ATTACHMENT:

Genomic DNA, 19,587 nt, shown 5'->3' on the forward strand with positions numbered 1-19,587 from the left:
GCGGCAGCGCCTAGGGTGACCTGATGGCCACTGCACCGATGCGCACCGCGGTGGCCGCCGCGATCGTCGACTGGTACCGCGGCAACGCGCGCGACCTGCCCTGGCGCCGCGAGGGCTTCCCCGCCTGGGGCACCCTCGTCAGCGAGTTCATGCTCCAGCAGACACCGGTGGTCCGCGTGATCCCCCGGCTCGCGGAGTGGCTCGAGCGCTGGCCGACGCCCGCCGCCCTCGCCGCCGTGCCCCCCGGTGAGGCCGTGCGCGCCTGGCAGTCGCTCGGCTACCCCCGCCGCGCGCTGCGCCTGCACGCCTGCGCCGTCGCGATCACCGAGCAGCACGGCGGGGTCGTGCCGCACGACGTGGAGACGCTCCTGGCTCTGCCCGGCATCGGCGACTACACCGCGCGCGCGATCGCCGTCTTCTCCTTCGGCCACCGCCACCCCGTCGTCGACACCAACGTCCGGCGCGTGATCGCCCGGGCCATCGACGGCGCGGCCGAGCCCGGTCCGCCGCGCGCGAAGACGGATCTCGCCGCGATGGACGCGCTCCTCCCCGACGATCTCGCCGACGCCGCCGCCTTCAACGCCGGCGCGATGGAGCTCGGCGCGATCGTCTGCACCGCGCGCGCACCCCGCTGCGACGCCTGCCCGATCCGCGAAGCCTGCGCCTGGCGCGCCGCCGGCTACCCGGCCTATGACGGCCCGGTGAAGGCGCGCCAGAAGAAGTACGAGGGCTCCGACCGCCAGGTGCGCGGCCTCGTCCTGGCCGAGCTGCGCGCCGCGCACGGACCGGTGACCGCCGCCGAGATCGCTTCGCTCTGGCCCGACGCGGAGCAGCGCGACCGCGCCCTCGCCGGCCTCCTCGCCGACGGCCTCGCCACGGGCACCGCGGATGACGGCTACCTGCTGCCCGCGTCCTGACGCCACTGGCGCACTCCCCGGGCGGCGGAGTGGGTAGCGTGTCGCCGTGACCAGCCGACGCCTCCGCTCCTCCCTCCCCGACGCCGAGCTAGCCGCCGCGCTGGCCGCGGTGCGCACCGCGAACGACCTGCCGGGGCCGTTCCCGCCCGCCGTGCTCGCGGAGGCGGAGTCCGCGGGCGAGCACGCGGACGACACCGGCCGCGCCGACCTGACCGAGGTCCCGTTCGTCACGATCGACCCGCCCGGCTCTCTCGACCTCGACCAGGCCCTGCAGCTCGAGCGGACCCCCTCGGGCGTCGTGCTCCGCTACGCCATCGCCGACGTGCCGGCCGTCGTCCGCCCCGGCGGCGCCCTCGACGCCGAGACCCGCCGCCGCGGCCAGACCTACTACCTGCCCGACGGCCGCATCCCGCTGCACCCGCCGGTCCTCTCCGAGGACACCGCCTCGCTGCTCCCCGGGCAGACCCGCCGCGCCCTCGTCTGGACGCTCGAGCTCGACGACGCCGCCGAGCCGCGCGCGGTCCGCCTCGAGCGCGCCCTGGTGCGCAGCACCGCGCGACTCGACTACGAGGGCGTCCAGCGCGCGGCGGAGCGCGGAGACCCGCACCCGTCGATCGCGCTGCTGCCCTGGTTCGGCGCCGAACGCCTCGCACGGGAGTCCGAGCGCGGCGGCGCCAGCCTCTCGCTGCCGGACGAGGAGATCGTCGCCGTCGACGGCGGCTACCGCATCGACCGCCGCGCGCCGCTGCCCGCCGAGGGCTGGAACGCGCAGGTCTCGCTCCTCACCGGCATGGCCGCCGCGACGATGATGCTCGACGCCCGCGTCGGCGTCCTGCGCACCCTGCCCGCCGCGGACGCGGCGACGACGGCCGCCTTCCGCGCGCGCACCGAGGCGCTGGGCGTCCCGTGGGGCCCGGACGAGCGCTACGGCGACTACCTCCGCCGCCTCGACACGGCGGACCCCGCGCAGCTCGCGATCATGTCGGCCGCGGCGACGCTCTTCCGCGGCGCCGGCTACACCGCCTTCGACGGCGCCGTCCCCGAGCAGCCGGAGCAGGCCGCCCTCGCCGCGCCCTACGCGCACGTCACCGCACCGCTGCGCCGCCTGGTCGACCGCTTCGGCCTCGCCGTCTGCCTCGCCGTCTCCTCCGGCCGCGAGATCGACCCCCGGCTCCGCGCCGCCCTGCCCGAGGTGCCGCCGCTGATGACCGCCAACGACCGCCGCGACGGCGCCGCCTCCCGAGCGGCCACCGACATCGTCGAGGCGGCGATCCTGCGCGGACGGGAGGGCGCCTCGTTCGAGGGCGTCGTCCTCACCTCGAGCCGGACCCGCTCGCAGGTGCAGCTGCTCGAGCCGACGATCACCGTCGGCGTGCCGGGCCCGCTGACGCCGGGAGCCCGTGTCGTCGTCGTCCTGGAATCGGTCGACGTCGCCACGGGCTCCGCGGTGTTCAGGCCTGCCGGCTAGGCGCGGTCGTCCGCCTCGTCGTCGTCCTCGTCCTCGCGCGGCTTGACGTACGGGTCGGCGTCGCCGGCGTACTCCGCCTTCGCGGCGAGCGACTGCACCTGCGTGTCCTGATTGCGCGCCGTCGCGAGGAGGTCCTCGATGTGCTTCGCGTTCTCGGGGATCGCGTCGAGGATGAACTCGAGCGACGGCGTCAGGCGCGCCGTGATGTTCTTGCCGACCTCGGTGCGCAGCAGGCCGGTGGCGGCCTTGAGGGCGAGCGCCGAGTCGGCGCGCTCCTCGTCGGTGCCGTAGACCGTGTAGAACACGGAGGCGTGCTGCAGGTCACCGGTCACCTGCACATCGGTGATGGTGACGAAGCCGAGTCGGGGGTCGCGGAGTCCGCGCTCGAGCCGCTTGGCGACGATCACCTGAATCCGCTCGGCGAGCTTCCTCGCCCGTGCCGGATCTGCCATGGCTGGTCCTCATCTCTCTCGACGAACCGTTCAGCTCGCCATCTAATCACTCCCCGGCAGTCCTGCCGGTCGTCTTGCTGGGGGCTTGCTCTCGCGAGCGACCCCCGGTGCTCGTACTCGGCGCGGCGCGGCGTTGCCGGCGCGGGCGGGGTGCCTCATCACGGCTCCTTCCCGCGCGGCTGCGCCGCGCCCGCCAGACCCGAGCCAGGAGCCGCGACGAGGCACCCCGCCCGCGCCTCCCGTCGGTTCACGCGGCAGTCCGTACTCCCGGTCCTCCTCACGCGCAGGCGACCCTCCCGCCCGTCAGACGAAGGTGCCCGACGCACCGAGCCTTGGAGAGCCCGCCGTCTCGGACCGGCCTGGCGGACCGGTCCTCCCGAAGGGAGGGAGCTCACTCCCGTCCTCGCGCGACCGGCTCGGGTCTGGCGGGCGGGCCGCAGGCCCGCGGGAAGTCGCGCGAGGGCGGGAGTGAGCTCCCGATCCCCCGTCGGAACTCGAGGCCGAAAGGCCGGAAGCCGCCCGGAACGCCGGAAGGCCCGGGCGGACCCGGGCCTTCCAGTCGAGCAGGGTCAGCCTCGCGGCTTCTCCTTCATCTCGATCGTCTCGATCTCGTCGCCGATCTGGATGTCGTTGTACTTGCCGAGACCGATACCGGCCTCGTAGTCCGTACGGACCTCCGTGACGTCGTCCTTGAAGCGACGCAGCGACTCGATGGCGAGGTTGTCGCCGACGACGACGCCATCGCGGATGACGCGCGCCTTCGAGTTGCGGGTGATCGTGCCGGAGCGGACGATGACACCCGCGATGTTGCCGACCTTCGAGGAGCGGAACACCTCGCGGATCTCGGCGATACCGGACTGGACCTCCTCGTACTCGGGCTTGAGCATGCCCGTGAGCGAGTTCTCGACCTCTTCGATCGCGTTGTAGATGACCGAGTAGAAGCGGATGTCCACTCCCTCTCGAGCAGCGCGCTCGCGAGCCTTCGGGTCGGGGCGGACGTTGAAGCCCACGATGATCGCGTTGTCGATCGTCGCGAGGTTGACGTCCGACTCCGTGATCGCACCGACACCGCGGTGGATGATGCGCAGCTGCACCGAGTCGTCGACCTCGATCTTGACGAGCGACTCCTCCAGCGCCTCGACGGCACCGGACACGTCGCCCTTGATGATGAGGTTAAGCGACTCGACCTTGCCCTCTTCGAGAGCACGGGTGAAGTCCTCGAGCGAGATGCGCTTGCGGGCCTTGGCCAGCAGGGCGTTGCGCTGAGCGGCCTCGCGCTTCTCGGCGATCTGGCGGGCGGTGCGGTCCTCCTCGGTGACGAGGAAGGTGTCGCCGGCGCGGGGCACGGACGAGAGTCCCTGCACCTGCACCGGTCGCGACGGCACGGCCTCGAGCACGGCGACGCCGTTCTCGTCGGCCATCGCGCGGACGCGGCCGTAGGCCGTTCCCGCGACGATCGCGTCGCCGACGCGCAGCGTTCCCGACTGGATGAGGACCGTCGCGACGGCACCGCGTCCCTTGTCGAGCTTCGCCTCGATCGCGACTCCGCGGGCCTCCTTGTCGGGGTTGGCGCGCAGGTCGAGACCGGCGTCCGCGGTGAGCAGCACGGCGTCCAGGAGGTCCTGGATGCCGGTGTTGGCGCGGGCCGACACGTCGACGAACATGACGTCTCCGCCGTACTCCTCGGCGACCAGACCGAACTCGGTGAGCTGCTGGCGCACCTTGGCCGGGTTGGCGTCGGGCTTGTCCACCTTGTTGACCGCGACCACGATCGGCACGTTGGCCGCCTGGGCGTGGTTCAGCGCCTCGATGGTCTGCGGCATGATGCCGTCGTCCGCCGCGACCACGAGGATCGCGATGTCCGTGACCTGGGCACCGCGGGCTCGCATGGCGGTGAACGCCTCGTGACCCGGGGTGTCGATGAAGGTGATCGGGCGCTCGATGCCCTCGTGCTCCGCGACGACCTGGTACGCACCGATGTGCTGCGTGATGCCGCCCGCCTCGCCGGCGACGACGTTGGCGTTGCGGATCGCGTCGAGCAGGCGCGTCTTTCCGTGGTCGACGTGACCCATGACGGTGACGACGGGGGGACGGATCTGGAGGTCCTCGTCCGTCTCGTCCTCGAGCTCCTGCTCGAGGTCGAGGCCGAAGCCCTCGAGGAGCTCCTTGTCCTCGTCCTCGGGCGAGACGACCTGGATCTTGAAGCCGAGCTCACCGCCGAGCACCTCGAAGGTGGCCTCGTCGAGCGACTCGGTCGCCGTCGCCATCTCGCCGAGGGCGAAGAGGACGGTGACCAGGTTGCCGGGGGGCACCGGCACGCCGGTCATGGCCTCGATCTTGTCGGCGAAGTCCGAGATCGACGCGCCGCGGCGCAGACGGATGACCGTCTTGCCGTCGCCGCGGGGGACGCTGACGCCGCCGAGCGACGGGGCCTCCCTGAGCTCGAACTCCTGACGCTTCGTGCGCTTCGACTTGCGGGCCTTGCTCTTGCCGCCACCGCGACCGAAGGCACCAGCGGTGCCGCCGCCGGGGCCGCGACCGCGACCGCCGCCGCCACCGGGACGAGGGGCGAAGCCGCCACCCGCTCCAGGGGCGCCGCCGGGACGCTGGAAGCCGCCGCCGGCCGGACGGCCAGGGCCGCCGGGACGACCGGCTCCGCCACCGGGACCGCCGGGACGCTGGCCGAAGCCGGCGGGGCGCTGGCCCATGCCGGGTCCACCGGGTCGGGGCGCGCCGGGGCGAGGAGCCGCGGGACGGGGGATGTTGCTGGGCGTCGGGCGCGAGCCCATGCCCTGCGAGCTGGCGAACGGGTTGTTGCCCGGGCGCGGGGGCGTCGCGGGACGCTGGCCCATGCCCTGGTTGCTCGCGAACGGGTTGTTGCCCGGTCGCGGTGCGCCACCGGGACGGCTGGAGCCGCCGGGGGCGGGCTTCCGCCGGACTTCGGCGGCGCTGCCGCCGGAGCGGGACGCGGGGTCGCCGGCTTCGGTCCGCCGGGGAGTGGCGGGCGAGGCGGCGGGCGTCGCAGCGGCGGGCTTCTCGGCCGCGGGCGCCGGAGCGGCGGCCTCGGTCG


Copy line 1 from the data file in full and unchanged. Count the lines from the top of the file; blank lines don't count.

Genomic DNA, 19,587 nt, shown 5'->3' on the forward strand with positions numbered 1-19,587 from the left: